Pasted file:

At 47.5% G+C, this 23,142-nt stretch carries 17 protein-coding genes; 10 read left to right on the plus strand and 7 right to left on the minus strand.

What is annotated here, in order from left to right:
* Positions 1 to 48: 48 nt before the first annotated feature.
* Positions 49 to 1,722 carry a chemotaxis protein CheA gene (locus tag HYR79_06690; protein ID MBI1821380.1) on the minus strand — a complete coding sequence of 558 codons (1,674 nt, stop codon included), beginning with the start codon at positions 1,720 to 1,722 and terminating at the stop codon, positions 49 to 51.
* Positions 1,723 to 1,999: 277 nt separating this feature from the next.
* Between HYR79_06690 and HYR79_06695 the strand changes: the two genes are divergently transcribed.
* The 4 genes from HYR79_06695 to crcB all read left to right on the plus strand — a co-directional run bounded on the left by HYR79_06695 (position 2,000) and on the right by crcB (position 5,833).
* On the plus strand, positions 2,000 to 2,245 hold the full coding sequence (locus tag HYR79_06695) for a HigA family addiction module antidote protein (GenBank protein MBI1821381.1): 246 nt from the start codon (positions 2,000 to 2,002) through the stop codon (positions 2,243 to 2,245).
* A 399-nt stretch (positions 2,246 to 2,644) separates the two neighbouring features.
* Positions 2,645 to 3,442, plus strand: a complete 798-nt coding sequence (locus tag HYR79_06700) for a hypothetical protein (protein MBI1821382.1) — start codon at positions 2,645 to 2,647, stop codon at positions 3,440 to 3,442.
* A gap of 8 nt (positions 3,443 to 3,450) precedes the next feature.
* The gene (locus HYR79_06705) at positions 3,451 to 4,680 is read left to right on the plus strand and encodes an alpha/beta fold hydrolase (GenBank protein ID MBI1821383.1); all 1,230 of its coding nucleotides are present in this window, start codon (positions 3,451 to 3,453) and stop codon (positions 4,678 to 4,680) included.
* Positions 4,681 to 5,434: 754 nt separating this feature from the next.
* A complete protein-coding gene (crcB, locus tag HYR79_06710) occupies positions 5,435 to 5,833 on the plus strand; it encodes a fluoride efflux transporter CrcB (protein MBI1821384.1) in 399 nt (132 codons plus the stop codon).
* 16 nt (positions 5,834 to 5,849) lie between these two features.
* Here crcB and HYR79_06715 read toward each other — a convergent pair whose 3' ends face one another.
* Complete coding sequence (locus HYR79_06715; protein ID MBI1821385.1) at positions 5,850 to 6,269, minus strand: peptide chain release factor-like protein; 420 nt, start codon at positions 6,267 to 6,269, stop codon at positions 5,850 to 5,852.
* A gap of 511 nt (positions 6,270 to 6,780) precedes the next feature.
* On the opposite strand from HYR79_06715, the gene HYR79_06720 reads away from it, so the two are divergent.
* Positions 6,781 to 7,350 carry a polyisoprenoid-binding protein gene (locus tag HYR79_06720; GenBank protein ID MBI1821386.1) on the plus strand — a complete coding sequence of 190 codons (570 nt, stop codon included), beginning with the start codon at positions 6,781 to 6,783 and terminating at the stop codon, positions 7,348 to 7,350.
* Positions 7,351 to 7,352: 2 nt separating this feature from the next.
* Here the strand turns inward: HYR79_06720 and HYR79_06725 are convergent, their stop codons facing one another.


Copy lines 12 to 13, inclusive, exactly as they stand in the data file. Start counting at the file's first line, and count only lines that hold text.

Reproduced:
* The gene (locus HYR79_06705) at positions 3,451 to 4,680 is read left to right on the plus strand and encodes an alpha/beta fold hydrolase (GenBank protein ID MBI1821383.1); all 1,230 of its coding nucleotides are present in this window, start codon (positions 3,451 to 3,453) and stop codon (positions 4,678 to 4,680) included.
* Positions 4,681 to 5,434: 754 nt separating this feature from the next.